acral, acral lentiginous melanoma, anemia actinic keratosis, autoimmune disease, clubbed fingertips, curved nails, diet, Eczema, fingernales, iron deficiency, lupus, nails, precancerous growths, psoriasis, Raynaud's disease, Rheumatoid Arthritis, salt, swollen fingers
Discoloration under the nail
A brown or black streak under the nail bed could be acral melanoma (a form of cancer that is found in mostly dark skinned individuals)
Red discoloration under the nail bed close to the cuticle could be a sign of an autoimmune disease such as lupus or rheumatoid arthritis.
Pale, white or blue fingertips
This could be a sign of Raynaud’s disease – a circulation condition where the toes, fingers, tip of the nose or ears go numb due to an extreme drop in temperature change.
Scaly patches on the skin
- Precancerous growths such as actinic keratosis which appears scaly, crusty and elevated lesions (can be mistaken for a wart).
- Psoriasis – an autoimmune disease which has thick red, scaly patches on the skin and pits on the nails.
- Eczema – chronic disease that has red, itchy skin that can become extremely dry, cracked and can bleed from scratching.
Measure the length of your ring and index fingers from the lowest crease on the base up to the flesh tip. If the index finger is shorter than the ring finger, it may be associated with increased risk of severe knee osteoarthritis. A British study has found that men with longer ring fingers have a higher incidence of prostate cancer and a Chinese study has found that patients with a longer ring finger have a higher chance of breast cancer.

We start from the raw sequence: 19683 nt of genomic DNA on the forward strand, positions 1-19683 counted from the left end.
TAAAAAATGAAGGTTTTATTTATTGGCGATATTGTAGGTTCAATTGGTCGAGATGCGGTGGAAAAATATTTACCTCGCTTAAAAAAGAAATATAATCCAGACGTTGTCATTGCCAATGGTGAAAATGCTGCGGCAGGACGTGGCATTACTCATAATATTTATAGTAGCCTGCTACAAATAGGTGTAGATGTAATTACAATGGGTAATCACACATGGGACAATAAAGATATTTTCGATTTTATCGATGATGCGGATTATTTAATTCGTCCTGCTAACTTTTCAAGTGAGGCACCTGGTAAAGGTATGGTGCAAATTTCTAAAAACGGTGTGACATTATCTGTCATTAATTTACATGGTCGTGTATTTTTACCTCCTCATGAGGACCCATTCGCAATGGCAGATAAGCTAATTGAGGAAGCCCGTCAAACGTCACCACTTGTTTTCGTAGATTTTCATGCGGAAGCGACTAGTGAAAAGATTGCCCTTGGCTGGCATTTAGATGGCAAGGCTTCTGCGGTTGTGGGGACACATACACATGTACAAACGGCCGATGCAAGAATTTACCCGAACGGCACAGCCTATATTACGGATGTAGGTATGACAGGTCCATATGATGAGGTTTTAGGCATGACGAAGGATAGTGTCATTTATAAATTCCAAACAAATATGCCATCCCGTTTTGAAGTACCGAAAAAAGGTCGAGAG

Soft nails that curve like a spoon may be a sign of iron deficiency and anemia.
Nails where the nail bed is soft, curves down and the finger looks big and bulbous may be due to a decrease in available oxygen and could be a sign of chronic lung disease or lung cancer (most often seen in smokers).
Swollen fingers and hands
This may be the result of too much salt in the diet, hormone cycles and dehydration. If the hands are swollen and stiff it can be the result of hypothyroidism, rheumatoid arthritis, low albumen or protein.
If you are exhibiting any of these symptoms, it is best to seek a correct diagnosis from your physician.
To read more on this topic, click on the following link:
Levine, B. (2014). Huffington Post, “What your hands can reveal about your health”. Retrieved August 6, 2014, from: http://www.huffingtonpost.com/2014/07/30/hands-and-health-_n_5609854.html